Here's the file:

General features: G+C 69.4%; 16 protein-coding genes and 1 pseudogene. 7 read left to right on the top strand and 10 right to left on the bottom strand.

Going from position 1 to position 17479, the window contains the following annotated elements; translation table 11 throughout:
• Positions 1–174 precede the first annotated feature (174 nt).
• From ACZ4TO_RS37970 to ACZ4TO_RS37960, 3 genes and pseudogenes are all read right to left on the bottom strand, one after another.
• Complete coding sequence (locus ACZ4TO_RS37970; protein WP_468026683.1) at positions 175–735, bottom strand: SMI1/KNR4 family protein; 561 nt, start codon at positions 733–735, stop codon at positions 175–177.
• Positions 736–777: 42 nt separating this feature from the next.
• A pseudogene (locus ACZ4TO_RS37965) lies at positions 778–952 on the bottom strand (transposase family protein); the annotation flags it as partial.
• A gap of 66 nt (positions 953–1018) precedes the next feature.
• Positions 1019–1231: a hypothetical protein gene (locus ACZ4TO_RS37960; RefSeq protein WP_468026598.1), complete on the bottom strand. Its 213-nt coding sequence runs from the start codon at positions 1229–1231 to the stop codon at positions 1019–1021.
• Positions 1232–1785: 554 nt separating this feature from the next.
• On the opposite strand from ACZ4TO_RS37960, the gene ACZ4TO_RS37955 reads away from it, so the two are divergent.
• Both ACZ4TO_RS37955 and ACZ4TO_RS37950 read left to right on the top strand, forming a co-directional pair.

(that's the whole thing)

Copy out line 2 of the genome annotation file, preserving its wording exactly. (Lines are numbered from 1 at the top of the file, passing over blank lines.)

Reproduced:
Going from position 1 to position 17479, the window contains the following annotated elements; translation table 11 throughout: